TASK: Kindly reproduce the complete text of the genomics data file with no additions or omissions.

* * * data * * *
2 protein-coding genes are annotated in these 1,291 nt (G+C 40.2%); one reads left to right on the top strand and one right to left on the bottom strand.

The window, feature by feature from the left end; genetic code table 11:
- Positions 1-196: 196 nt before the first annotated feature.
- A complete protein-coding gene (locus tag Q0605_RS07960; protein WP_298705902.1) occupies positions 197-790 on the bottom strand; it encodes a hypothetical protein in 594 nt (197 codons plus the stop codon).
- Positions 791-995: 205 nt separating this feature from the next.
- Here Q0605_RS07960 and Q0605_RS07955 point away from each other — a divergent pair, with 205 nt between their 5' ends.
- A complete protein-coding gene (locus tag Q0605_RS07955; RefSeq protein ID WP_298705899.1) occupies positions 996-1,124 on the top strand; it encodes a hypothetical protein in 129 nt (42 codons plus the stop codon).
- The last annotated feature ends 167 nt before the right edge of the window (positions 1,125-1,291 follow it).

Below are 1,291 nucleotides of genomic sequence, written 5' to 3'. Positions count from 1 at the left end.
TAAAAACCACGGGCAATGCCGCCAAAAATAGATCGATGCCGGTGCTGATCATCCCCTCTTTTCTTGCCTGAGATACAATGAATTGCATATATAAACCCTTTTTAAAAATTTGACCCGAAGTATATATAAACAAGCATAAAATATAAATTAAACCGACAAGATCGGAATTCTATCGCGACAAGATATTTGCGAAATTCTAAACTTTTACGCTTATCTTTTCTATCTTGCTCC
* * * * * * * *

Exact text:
2 protein-coding genes are annotated in these 1,291 nt (G+C 40.2%); one reads left to right on the top strand and one right to left on the bottom strand.

The window, feature by feature from the left end; genetic code table 11:
- Positions 1-196: 196 nt before the first annotated feature.
- A complete protein-coding gene (locus tag Q0605_RS07960; protein WP_298705902.1) occupies positions 197-790 on the bottom strand; it encodes a hypothetical protein in 594 nt (197 codons plus the stop codon).
- Positions 791-995: 205 nt separating this feature from the next.
- Here Q0605_RS07960 and Q0605_RS07955 point away from each other — a divergent pair, with 205 nt between their 5' ends.
- A complete protein-coding gene (locus tag Q0605_RS07955; RefSeq protein ID WP_298705899.1) occupies positions 996-1,124 on the top strand; it encodes a hypothetical protein in 129 nt (42 codons plus the stop codon).
- The last annotated feature ends 167 nt before the right edge of the window (positions 1,125-1,291 follow it).

Below are 1,291 nucleotides of genomic sequence, written 5' to 3'. Positions count from 1 at the left end.
TAAAAACCACGGGCAATGCCGCCAAAAATAGATCGATGCCGGTGCTGATCATCCCCTCTTTTCTTGCCTGAGATACAATGAATTGCATATATAAACCCTTTTTAAAAATTTGACCCGAAGTATATATAAACAAGCATAAAATATAAATTAAACCGACAAGATCGGAATTCTATCGCGACAAGATATTTGCGAAATTCTAAACTTTTACGCTTATCTTTTCTATCTTGCTCC